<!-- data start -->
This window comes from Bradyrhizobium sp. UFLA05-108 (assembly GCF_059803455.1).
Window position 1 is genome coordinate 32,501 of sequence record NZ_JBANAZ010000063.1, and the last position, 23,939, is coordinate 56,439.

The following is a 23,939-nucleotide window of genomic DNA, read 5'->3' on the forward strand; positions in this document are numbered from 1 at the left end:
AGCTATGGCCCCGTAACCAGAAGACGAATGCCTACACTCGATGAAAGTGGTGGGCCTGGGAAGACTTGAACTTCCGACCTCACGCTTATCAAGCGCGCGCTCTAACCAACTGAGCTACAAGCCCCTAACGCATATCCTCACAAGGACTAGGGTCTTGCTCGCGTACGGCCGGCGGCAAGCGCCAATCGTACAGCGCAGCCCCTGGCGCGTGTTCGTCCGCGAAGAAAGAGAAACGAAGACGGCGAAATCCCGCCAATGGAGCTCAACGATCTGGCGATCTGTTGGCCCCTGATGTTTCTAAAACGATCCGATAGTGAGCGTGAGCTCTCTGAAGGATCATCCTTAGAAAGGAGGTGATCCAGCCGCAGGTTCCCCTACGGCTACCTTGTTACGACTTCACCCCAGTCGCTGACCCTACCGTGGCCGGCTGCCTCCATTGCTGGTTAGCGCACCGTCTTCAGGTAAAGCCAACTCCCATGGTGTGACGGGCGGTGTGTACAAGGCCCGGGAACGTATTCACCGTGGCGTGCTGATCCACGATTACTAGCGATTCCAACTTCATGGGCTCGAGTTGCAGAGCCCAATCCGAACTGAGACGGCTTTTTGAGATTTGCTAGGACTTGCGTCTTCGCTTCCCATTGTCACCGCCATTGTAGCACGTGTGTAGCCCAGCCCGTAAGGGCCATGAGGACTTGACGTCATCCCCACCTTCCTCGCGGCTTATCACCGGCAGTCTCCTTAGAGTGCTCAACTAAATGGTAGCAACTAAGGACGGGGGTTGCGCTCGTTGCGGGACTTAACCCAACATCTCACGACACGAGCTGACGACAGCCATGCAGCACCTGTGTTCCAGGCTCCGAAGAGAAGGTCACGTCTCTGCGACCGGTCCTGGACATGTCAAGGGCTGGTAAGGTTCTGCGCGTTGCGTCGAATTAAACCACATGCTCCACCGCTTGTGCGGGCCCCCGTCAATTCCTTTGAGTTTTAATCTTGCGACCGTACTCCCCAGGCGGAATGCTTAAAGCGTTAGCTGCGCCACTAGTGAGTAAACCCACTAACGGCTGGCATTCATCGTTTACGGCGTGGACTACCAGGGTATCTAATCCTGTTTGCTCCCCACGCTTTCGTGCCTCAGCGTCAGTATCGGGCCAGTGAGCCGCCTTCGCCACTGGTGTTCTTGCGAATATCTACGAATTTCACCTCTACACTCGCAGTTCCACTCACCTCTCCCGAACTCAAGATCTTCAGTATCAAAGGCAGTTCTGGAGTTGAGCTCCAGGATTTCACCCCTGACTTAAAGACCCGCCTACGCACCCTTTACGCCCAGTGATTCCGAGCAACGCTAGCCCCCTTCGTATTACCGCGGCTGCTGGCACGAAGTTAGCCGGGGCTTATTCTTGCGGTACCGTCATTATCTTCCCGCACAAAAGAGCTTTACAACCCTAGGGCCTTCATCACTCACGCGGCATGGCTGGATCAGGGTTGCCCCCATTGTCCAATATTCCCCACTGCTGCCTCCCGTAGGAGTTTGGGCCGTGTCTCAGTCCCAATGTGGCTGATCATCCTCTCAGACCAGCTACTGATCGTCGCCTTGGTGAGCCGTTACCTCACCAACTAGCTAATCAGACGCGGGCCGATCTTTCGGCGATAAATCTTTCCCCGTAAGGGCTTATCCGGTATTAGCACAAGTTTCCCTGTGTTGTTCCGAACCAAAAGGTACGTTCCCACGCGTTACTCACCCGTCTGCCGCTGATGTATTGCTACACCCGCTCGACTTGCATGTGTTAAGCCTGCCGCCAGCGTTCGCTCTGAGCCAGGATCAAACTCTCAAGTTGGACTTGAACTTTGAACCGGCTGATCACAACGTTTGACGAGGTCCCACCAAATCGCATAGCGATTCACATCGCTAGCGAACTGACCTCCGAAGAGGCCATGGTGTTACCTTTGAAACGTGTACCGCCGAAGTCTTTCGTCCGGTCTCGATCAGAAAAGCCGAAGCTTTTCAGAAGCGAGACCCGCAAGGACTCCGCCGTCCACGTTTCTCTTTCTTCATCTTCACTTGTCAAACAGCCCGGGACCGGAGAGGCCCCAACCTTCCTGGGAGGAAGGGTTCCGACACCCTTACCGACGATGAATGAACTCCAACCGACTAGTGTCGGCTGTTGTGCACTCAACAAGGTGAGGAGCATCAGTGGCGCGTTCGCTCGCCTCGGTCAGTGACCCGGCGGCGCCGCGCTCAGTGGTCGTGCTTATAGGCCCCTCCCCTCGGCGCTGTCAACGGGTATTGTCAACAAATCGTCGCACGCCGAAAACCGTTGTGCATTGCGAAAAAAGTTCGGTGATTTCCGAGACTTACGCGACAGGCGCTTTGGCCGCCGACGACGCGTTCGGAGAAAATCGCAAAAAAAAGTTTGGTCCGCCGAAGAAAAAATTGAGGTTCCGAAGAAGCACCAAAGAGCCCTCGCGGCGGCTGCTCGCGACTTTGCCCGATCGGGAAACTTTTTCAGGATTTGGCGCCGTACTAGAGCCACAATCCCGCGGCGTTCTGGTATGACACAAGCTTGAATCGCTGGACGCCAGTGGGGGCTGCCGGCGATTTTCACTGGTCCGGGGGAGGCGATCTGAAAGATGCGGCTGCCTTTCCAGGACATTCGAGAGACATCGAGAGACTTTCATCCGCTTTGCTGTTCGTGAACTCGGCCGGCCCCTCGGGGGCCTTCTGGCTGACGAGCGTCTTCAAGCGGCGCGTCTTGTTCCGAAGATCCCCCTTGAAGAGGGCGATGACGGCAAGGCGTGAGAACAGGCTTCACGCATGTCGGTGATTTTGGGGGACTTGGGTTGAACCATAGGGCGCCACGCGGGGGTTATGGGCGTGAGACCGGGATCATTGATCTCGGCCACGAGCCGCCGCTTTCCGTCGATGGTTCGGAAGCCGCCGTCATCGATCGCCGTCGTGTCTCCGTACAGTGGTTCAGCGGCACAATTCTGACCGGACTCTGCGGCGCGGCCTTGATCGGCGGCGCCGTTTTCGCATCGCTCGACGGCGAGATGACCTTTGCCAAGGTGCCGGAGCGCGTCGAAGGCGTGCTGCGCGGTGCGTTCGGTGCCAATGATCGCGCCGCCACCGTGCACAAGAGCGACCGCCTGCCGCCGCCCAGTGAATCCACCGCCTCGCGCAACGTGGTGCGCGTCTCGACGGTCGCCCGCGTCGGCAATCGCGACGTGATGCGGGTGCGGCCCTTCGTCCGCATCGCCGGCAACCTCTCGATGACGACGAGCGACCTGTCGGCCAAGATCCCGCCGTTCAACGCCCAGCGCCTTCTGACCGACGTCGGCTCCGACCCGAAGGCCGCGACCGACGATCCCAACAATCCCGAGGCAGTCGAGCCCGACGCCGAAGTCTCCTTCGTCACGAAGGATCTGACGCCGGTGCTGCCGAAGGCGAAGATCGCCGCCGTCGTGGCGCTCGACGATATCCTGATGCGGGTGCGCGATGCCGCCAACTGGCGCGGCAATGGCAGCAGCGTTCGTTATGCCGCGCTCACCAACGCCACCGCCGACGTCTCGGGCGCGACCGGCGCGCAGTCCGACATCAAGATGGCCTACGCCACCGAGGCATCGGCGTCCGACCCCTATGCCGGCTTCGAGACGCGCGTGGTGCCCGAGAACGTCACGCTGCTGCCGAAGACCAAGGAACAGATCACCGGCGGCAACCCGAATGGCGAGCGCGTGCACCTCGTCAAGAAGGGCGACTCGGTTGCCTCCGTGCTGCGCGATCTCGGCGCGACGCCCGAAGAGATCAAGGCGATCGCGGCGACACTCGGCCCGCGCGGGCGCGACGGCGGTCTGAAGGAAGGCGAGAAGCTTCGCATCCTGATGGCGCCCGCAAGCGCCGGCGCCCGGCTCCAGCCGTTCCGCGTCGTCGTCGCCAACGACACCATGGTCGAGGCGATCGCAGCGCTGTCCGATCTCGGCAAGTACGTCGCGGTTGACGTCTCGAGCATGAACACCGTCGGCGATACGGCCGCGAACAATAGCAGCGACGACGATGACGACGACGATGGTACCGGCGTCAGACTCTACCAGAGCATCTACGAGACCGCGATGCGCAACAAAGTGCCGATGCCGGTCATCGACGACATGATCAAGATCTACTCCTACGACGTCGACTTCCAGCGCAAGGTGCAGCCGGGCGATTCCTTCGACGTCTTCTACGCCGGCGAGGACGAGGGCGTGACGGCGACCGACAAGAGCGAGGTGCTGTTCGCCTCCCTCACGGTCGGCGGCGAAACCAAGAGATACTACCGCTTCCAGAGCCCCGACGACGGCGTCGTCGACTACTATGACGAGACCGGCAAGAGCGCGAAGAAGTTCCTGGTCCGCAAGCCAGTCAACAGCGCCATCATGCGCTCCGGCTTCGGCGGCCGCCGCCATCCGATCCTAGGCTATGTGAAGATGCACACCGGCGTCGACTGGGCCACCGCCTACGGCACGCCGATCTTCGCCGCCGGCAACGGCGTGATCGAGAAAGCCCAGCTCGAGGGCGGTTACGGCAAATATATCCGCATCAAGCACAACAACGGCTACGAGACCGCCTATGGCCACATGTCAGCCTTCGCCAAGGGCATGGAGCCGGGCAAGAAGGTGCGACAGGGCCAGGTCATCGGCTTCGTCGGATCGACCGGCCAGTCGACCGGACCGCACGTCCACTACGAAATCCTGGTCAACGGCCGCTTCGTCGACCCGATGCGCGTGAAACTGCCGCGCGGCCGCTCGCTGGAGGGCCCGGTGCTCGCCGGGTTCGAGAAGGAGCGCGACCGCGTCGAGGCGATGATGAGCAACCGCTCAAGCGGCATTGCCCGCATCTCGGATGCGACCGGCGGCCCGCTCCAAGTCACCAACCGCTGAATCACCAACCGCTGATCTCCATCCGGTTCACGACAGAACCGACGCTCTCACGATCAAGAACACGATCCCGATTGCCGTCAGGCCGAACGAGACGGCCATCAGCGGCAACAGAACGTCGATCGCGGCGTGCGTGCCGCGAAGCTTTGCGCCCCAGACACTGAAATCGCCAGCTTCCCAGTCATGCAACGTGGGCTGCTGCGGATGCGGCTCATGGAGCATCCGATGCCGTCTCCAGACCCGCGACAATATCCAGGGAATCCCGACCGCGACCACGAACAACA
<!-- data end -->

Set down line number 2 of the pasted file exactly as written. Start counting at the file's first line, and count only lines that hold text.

Window position 1 is genome coordinate 32,501 of sequence record NZ_JBANAZ010000063.1, and the last position, 23,939, is coordinate 56,439.